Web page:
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Fact Sheet

April 17, 2017

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Undocumented Workers Pay Millions in Oregon Taxes and Would Pay Millions More Under Immigration Reform

by Janet Bauer

Undocumented Oregonians pay taxes. The millions in taxes they pay to help fund schools and other public services that strengthen Oregon’s economy.

Oregon would collect even more tax revenue under comprehensive immigration reform that would open a path to citizenship for undocumented workers. Under such a scenario, these immigrant Oregonians and aspiring citizens would contribute so much more in state and local taxes that their tax payments as a share of their income would exceed the share paid by Oregon’s wealthiest 1 percent.

Undocumented workers pay $81 million in Oregon taxes

Like other Oregonians working in the state, undocumented Oregonians contribute state and local taxes. Undocumented Oregonians pay income taxes, property taxes directly if they are homeowners and indirectly if they rent a residence, and excise taxes on goods such as gasoline and alcohol.[1]

A recent report by the Institute on Taxation and Economic Policy (ITEP) estimates that 116,000 undocumented Oregonians pay about $36 million in property taxes, $30 million in personal income taxes, and $15 million in sales and excise taxes each year. In total, the group pays an estimated $81 million in state and local taxes annually.[2] That is enough to hire about 925 teachers.[3]

Comprehensive immigration reform would further increase tax collections

This group of immigrants would contribute even more if they were to gain legal status. When previously undocumented workers become authorized, they tend to earn and spend more. With greater earnings and consumption, they contribute more in income, property and excise taxes.[4]

In addition, workers with legal status must be in full compliance with state and local tax rules. Thus, granting a means to citizenship increases the number of workers paying income taxes and the amount they pay.

Granting a pathway to citizenship for all undocumented Oregonians would further boost state and local tax collections.

As noted above, undocumented Oregonians pay nearly $81 million in state and local taxes each year. Comprehensive immigration reform would increase Oregon state and local revenue by about $39 million per year.[5]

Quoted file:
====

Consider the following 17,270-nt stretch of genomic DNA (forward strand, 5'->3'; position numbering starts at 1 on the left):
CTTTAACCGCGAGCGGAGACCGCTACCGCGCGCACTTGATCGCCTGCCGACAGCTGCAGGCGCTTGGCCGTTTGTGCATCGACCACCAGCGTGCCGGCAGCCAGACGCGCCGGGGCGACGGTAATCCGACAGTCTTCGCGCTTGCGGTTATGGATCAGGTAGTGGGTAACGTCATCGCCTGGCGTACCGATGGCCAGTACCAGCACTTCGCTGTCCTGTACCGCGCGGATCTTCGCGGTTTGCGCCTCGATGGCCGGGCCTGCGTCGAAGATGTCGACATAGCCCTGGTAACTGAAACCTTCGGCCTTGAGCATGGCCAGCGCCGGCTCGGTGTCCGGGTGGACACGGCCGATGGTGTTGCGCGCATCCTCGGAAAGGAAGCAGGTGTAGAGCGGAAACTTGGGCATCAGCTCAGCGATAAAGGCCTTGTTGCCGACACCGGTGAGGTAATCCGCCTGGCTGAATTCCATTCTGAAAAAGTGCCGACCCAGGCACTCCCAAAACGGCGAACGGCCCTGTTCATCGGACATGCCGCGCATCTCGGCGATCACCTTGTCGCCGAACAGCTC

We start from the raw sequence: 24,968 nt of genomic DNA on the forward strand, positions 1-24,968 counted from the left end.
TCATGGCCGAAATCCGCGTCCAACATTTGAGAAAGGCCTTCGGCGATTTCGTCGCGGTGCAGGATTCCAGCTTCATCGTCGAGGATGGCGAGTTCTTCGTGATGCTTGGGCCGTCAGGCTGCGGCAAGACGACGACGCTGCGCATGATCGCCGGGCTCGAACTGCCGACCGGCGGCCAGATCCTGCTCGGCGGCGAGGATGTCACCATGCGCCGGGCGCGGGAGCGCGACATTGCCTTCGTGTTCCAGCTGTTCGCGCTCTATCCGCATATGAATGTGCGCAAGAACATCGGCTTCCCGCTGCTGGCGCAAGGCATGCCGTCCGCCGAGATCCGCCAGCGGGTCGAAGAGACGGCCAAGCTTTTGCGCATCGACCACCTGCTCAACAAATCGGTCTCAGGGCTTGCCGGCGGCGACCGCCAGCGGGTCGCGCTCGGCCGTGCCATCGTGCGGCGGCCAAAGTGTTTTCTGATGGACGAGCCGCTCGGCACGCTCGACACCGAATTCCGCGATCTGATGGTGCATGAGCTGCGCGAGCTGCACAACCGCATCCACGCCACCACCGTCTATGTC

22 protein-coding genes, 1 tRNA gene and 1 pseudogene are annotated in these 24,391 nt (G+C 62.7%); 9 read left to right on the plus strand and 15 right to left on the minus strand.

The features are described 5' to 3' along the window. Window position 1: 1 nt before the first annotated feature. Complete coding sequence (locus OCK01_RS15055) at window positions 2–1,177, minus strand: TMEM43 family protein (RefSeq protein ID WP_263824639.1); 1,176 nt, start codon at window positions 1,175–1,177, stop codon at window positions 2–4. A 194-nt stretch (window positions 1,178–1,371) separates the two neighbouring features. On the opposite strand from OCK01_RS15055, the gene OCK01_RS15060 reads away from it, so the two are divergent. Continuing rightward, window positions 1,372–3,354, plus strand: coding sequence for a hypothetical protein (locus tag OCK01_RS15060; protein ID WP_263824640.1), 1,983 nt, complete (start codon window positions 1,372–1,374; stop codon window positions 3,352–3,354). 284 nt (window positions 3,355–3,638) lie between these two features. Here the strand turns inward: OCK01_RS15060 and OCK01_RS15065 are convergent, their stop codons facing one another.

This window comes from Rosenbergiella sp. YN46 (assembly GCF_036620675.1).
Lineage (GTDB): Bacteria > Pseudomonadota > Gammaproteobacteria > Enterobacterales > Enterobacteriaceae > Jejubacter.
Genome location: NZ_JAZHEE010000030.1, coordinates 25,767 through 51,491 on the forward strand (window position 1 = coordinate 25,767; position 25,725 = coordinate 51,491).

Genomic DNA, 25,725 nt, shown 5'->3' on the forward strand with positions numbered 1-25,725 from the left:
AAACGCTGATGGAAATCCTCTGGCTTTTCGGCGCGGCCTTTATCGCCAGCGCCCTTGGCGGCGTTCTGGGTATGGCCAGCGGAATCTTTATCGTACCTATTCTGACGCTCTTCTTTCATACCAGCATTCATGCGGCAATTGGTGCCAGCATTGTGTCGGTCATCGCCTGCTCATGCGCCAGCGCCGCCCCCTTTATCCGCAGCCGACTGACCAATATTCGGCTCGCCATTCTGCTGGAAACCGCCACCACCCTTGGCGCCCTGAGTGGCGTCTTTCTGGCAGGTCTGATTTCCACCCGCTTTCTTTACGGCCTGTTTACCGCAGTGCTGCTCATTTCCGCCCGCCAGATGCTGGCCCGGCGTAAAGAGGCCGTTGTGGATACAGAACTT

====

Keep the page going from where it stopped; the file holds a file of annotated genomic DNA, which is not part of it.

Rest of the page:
Thus, a path to citizenship would result in about a 48 percent increase in the tax contributions of Oregonians who are currently undocumented.[6]

Immigrants would pay a higher tax rate than the top 1 percent

Immigration reform would increase the tax contributions of currently undocumented workers to such an extent that the workers would pay a larger share of their income in state and local taxes than the share paid by Oregon’s wealthiest 1 percent.

As a group, undocumented Oregonians currently pay about 5.5 percent of their income in state and local taxes.

Immigration reform would elevate that share to about 7.4 percent.[7] At that point they, like nearly all Oregonians, would pay a larger share of their income in state and local taxes than do Oregon’s wealthiest 1 percent, who as a group pay at a rate of about 6.5 percent.

Conclusion

Undocumented immigrants are important to Oregon’s economy and the taxes they pay are one of the ways they contribute to the economy. Their tax contributions to schools and other vital public services would increase under a comprehensive immigration reform effort creating a path to citizenship for undocumented Oregonians.


[1]Oregon also has a transient lodging tax, which is computed on the total retail price paid for occupancy of transient lodging, such as hotels and motels.

[2]Christensen Gee, Lisa, Matthew Gardner and Meg Wiehe. Undocumented Immigrants’ State & Local Tax Contributions, Institute on Taxation and Economic Policy (ITEP), March 2017, available at http://www.itep.org/pdf/immigration2017.pdf.

[3]The Oregon Department of Education estimates the average cost of an Oregon public school teacher’s salary and benefits to be $87,322 in the 2016-17 school year. OCPP analysis of Oregon Department of Education data shared by email April 7, 2017.

[4]Kallick, David Dyssegaard. Three Ways Immigration Reform Would Make the Economy More Productive, Fiscal Policy Institute, June 4, 2013, available at http://fiscalpolicy.org/wp-content/uploads/2013/06/3-ways-reform-would-improve-productivity.pdf, p. 18-20.

[5]OCPP analysis of ITEP data.

[6]OCPP analysis of ITEP data.

[7]Christensen Gee, Gardner, and Wiehe. Undocumented Immigrants’ State & Local Tax Contributions, p. 10.

Posted in State tax.
 

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